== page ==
Conn.'s fair share

The allegation shows up frequently, coming from candidates for state legislature, advocacy groups decrying cuts in their state funding, lobbyists and policymakers - Connecticut doesn't get its fair share of federal expenditures to the states.

But is it true?

An upcoming study by the General Assembly's bipartisan Program Review and Investigations Committee is supposed to provide that answer. It's a worthwhile undertaking.

Accessing available federal funds is a complex and often arbitrary endeavor. Projects need to match up with federal laws. Build a bike path and a federal agency might not contribute anything. Build a bike path near a bus stop and call it an intermodal transportation system and the feds could well pay for it.

Services have to be coded right, submissions filed within mandated schedules, opportunities for grants recognized. And as of now Connecticut has no mechanism for measuring how well state agencies do in securing federal largesse. A proposal on how to correct that failure needs to be among the committee's recommendations.

A look at the raw numbers brings into question the validity of the concerns. In the most recent fiscal year Connecticut received $7.7 billion out of the $630 billion the federal government distributed to states and municipalities, ranking 18th on a per capita basis, seemingly not a bad showing from one of the wealthier states.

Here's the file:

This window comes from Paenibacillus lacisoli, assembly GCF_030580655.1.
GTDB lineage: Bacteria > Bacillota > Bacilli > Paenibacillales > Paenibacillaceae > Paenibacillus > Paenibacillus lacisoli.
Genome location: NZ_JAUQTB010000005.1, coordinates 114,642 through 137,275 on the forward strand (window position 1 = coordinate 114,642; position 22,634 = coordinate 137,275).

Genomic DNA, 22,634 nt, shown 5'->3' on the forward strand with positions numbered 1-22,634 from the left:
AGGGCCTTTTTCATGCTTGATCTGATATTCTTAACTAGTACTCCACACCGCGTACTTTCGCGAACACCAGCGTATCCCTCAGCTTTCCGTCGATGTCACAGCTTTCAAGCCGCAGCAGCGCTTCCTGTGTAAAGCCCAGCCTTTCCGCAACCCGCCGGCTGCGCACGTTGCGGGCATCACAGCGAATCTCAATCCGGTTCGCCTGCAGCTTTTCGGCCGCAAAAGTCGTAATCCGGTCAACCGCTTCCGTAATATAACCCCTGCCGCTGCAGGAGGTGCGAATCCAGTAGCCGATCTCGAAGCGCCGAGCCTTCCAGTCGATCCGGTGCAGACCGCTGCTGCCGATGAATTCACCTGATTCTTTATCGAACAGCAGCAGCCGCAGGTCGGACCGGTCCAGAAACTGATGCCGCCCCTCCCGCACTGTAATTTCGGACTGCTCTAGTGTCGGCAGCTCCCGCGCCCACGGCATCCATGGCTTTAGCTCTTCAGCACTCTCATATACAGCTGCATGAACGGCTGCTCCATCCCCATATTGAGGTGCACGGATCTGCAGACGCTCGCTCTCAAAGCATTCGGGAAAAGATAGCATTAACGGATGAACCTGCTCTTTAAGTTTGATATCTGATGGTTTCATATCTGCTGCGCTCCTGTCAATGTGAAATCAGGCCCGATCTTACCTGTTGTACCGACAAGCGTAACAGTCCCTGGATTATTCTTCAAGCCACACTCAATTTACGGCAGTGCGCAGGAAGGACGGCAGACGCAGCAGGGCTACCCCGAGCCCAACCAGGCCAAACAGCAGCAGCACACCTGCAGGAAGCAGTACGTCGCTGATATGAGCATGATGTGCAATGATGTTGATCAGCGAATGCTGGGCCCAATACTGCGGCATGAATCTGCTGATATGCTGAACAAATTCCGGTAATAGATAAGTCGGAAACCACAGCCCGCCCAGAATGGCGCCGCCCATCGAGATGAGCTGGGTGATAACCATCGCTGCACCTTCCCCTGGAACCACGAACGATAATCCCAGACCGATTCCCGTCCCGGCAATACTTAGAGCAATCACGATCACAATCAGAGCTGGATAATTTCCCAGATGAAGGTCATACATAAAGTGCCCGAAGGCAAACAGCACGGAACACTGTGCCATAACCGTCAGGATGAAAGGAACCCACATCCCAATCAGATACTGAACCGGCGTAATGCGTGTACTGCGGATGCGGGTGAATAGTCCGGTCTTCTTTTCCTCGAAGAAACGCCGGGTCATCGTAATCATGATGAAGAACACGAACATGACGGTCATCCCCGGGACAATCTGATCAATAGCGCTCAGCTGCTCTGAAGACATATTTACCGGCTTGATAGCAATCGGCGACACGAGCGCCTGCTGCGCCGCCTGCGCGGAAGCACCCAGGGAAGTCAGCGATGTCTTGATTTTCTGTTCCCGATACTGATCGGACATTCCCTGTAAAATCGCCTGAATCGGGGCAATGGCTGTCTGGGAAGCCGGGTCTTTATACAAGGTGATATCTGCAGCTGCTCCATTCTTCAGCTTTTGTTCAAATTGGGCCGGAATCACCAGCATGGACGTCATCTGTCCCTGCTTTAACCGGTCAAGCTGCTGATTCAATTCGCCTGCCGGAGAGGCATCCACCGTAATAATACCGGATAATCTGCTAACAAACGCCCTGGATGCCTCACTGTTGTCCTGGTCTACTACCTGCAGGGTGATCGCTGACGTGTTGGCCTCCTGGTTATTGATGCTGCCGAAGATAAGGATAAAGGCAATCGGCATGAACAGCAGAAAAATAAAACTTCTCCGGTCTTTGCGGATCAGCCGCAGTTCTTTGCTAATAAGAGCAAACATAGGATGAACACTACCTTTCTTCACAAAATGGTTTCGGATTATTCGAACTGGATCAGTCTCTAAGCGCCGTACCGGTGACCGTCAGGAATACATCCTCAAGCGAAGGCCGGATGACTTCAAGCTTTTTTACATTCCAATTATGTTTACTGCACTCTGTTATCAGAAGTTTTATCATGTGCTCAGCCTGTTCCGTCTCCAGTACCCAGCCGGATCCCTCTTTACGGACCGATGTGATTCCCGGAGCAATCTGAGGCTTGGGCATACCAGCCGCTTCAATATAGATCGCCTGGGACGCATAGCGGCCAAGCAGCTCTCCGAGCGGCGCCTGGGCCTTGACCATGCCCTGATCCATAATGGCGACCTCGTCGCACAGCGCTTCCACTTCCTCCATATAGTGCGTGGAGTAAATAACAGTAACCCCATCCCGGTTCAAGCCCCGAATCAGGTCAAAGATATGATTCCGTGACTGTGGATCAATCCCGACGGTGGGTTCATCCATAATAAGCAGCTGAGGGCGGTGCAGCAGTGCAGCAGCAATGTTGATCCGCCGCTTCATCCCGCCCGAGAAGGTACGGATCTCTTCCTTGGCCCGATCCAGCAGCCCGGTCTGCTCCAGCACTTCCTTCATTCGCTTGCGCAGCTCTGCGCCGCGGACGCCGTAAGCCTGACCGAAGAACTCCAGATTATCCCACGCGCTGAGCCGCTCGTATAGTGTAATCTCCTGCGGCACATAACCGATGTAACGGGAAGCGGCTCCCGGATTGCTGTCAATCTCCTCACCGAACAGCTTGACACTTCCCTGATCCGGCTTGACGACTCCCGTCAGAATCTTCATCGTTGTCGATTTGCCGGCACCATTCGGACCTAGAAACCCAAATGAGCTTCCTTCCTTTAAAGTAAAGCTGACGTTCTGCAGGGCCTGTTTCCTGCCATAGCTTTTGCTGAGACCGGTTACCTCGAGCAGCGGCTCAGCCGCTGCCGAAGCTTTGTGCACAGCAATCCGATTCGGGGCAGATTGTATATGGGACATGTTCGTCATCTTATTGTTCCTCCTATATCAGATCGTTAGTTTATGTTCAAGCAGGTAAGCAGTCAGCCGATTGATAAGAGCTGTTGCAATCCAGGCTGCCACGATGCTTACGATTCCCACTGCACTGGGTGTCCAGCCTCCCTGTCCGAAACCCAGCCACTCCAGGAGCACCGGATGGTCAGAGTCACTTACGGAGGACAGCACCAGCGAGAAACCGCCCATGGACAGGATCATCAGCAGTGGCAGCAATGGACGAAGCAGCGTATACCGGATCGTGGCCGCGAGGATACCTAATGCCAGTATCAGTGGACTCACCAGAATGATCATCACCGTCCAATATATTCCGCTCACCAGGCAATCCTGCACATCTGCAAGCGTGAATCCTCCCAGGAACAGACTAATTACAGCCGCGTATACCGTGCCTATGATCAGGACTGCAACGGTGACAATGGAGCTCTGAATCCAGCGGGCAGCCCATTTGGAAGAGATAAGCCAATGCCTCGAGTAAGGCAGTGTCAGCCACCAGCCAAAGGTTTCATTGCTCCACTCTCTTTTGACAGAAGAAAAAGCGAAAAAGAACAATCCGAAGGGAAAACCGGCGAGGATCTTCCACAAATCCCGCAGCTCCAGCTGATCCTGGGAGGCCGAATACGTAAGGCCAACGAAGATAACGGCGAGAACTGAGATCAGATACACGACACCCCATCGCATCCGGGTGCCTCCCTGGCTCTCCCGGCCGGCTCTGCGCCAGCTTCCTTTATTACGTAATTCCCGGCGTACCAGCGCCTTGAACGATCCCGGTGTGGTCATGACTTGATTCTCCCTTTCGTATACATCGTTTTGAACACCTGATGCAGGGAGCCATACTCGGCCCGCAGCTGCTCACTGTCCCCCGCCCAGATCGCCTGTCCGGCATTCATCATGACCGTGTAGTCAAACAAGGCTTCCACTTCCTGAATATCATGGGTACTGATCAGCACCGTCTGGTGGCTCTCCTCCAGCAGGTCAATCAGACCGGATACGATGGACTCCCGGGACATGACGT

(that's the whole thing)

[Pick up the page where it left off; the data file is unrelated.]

The current fiscal year budget, ending June 30, anticipates only $3.5 billion in federal funds, a result, it appears, of economic stimulus programs drying up.

If the coming review produces a better system for tapping available federal funds, and a way to monitor success in doing so, it will prove more valuable than most of the studies the state undertakes.

The editorial board is composed of the publisher and four journalists of varied editing and reporting backgrounds. The board's discussions and information gained from its meetings with political, civic, and business leaders drive the institutional voice of The Day, as expressed in its editorials. The editorial department operates separately from the newsroom.


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